Monday June 12th, 2017

The exercise:

Write about: a fear of heights.

Another busy day, filled with selling the strawberries we picked yesterday (found them all good homes, so hurray for that) and taking care of the boys while Kat got some work done.

U-Pick day number two is tomorrow afternoon from 3 to 6. I'll be at work, so Kat, her dad, and Max will be running the show.

Fingers crossed everything goes smoothly and a whole lotta berries get picked.


"You doing okay?"

"I'm fine."

"You sure? We can go back down if you w-"

"I said I'm fine."

"Okay. You want to wait here for a bit or go up another step?"

"Let's just keep moving. The less time I have to think about this the better."

"Sounds good. Okay, here we go..."

"Oh god... why am I doing this to myself?"

"Because you really want to overcome your fear of heights? Because you've been telling me for years that it holds you back from doing things you want to do and going places you want to go?"

"Right... right. That was stupid talk. Why did you listen to me?"

"Actually, we're doing this because I was quite tired of listening to you. Come on, let's keep moving."

"I hate you."

"Uh huh. Here we go..."


Greg said...

I like the gentle persuasion and determination that runs through this piece today: the primary narrator, despite claiming to be doing this to make their own life easier shows definite signs of concern for the secondary narrator, who is also being quite courageous. It's a very nice little back-and-forth that quietly describes the scene that's otherwise invisible. Really great work!

Fear of Heights
The residents were supposed to have all moved out seven months ago, but there had been the usual hold-outs, and one fatality that had resulted in a court-case, so in fact the last of them had only actually left seven days ago. The concrete tower-block, astonishingly called Fimbulwinter Heights, was now quiet. Water dripped patiently in odd corners; green and brown stains spread across the concrete walls and floor like lithic cancer, and the occasional squirrel bounded by on the balcony walls, practising parkour.
Damian sighed and unlocked the door at the foot of the building with the key provided by the security company. There were two doors now: the original wooden door, the lock broken, and a steel outer door to stop the residents from returning or kids getting in and potentially hurting themselves. Despite these measures there had been reports of people moving around in here at night, and his job was to find out how they were getting in. He went in, and locked the door behind him. No point in letting people in by accident.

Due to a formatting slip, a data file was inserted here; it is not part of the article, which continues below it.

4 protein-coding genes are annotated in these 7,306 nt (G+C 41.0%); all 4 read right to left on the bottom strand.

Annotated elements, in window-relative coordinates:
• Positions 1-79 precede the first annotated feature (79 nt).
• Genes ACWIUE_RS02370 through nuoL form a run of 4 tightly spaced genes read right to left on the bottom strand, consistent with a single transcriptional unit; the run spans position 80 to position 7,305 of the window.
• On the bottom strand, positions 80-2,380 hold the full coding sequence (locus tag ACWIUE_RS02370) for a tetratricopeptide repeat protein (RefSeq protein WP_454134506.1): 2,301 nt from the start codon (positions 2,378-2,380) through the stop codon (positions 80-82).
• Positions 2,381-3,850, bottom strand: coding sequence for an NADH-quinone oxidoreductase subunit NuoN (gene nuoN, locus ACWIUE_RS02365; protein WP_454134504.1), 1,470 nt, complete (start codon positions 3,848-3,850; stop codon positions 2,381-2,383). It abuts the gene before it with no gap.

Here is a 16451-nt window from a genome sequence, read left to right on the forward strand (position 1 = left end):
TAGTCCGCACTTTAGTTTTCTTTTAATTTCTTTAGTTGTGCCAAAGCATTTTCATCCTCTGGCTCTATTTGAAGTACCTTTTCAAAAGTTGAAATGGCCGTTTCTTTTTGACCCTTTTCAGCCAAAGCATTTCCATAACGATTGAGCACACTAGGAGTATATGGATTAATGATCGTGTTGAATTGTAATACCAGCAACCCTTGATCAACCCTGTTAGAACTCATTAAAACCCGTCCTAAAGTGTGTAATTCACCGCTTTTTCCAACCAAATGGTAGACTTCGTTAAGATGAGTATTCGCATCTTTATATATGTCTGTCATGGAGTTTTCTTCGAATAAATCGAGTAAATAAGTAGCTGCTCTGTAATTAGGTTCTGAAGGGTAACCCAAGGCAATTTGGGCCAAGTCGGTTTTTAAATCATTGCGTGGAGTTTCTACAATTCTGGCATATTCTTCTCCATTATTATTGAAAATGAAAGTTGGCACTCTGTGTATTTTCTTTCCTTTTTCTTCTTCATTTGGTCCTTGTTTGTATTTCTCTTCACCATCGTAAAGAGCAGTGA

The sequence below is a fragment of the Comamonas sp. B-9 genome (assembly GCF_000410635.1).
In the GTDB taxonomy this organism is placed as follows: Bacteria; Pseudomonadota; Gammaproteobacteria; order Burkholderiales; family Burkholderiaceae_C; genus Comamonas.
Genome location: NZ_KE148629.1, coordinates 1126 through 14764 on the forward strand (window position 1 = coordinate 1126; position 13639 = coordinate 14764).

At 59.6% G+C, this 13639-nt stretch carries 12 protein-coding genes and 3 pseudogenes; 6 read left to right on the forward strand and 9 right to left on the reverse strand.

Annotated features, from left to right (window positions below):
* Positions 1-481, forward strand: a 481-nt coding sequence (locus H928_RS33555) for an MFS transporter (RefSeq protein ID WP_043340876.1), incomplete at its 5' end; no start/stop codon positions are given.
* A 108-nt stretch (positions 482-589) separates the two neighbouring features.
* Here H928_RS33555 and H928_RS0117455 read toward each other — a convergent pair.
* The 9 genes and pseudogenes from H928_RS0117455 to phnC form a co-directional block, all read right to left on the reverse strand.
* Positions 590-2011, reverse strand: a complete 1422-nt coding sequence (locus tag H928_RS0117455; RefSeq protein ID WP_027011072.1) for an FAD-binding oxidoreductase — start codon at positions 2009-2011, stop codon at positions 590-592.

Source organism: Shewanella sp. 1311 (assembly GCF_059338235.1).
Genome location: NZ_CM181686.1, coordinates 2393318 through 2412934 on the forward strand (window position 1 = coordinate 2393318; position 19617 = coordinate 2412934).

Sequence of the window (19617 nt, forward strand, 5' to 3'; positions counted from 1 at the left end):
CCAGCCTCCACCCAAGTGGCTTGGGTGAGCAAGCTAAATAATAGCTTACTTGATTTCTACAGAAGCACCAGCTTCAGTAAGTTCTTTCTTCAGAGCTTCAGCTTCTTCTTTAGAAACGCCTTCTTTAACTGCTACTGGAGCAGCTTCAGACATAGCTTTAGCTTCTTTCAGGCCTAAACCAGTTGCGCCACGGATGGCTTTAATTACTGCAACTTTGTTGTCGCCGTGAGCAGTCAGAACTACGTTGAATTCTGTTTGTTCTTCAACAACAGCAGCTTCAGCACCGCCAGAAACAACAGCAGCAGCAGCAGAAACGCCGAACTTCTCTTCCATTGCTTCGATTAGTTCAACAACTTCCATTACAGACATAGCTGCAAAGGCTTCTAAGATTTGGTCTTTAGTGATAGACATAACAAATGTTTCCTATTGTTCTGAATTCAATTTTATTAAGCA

The electricity had been turned off for nearly a month, part of the strategy to force people to leave ("workers nearby cut through a cable... months to fix...") so the lift was now just a smelly metal box with doors permanently open. He peered inside, but the stench of old urine made him recoil. That left him with the cold, concrete stairwell for the next eighteen floors. And then coming all the way back down again. His hand reflexively rubbed the small of his back; maybe he shouldn't have given up playing football last year.
On the fifth floor he heard running footsteps and his bad mood settled in for good. Definitely kids, the steps were light and fast. The little monsters were vicious, feral like cats brought up fighting for their life amongst rats. He headed towards the footsteps, his hand loosening his baton at his belt. As he walked out on the main balcony that the front doors of the flats let out onto he saw a flash of colour disappearing at the far end and realised that they must be going up a floor. Rather than run all that way he turned back and ran up the stairs at his end, getting sweaty and out of breath in the process. As he turned the corner again, little spots of light flashing in his vision, he was rewarded with seeing two teenagers piling in through the door of one of the flats.

Greg said...

He took his time, getting his breath back and listening around him. There were still footsteps but below him now, not a problem. No-one came back out of the flat, so he pulled the baton out and headed to the door as confidently as he could manage. It was closed, but the lock was smashed out; splinters and a big hole showing where it should have been. Residual politeness forced him to knock.
To his surprise the door opened and a pale face looked at him. There was something odd about it, but when a hand gestured for him to come inside he was so startled that he lost his train of thought. He took a step backwards as getting into a confined space with an unknown number of people was just stupid, and nearly screamed when hands gripped his shoulders.
He found himself pushed inside the flat, trying to resist but caught by firm, cold hands. The person inside the flat retreated before him, and finally he worked out what was wrong about the face: the eyes, nose and mouth all seemed haphazardly placed, and none of them matched. He'd never thought about a face as needing harmony before, but it he'd been asked to guess he'd have said that each feature had come from someone different. His feet slipped then, and the chill of the flat struck him, and he looked around: the walls, floor and ceiling were coated, impossibly, with thick, greenish ice.
He tried to twist, to see his imprisoner, and the hands let him. He half-turned, squinting in the gloom with the light from the door now breaking his night-vision, but the person behind him had a smooth, featureless head, like an eggshell.
Something nearby skittered.

[Sorry about the double-post; hopefully you enjoyed this enough to forgive me]

Marc said...

Greg - thank you :D

As I read this a feeling of wariness grew steadily. Rightly so, as it turned out.

Delightfully horrible. As per usual with your nightmare creatures...